Following the presentations and group discussion, Moore identified several major themes and emerging opportunities for the HSL. For example, the need to continuously study trends in how the library is used so that the staff can adjust current practices to better serve patrons became a major theme. In addition, planning for advanced physical and virtual spaces dedicated to the research process surfaced an opportunity for the HSL. Because the Understanding our Users sessions were based on the strategic plan, each theme and opportunity lent itself to discussion of how the entire staff can play a part in implementing the plan in the coming years.

At the conclusion of the five meetings, a survey of the participating staff found that the sessions helped members from each library department better understand their colleagues’ work, and find opportunities for increased collaboration and understanding of the library’s many functions.

Students use computers in the Health Sciences Library at UNC

One staff member said “the more I know about our users, the better I can serve them,” and another added that they “heard several things that lead me to opportunities to join others in projects, or that connected work I was doing to work that others were doing.” HSL librarians, especially liaison librarians, often become connection points for the networks of students, faculty and researchers in the health affairs schools that they serve. The HSL librarians continuously add value to the experience of its users by fostering cross-disciplinary collaboration.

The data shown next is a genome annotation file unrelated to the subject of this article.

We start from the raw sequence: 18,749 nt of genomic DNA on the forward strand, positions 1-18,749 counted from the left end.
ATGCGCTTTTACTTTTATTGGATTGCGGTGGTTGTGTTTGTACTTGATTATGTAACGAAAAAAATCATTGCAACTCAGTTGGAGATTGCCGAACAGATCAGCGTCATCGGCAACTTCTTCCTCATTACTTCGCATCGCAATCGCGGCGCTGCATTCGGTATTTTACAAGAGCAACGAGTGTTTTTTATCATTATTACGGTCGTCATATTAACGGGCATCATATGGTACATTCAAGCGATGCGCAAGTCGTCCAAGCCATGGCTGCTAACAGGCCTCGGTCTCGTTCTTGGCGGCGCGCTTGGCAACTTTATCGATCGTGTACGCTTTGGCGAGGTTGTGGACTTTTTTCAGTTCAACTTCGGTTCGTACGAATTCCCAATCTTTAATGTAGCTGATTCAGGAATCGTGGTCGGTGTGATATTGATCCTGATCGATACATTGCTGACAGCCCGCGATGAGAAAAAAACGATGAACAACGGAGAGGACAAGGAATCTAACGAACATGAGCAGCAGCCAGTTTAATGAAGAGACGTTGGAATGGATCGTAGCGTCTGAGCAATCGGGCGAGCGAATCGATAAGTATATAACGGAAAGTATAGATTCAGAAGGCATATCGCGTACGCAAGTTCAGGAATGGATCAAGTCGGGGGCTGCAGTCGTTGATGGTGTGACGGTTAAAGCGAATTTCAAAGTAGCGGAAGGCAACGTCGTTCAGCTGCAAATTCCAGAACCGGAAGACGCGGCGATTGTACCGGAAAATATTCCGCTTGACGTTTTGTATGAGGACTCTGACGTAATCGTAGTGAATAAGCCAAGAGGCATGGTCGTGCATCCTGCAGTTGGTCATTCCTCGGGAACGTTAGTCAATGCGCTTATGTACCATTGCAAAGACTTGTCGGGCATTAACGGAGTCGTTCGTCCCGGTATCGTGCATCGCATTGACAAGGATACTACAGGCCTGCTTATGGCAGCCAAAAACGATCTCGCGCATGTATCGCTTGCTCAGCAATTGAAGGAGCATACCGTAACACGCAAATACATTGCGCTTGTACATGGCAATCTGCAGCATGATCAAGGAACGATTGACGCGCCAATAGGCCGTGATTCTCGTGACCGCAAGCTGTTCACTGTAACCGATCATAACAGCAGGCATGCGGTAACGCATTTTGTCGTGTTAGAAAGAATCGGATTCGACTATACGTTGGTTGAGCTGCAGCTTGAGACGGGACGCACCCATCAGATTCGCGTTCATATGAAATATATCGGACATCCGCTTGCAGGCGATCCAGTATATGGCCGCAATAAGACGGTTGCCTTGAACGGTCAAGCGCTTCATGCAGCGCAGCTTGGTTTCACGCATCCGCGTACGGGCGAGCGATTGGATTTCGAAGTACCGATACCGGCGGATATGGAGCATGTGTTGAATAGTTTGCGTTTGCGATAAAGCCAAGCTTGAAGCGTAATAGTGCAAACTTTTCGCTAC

Staff reported a greater understanding of “who our patrons are and how we’re helping them.” More than 80 percent of survey participants said that the information presented by their colleagues will change the way they approach their work, their unit’s work or the library’s work as a whole.

“As a department head and assistant director for the library, I was able to see both cross-cutting and unique challenges our patron groups are facing,” said Fran Allegri, assistant director and head of user services. “Ways that the library can help meet those challenges began to emerge during the discussions.”

As a catalyst in the work of faculty, students and staff in the schools of health at UNC, engaging in dialogue with the user populations the HSL serves is critical to help users be more efficient, and fulfill their needs for services, resources and health information.

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Outreach and Services to the Community

“Contributing to a well-informed and productive Carolina citizenry through outreach and partnerships,” is just one goal of the University Libraries strategic plan, jointly created by the HSL. The final Understanding our Users session on Jan. 28, 2014, focused specifically on outreach and services to the community and highlighted current methods HSL librarians and staff reach consumers and healthcare providers in North Carolina and beyond, and the needs of the audiences they reach regularly.

Attendees at a Bullitt History of Medicine Club meeting

According to Moore, the survey data and comments from the Understanding our Users sessions found that this session had the most reported impact on staff members, as it “opened up people’s minds as to what happens beyond our library,” she said. With this being the final session in the series, time was also allotted to discuss themes from the other three sessions.

The presentations focused on the AHEC Digital Library, outreach to Allied Health clinicians, NC Health Info and NC Live, the YOUR HEALTH Radio Show, the Institute on Aging and global health.

Outreach using technology and opportunities for the HSL to provide more services, instruction and learning using new technologies were key themes that came out of this session.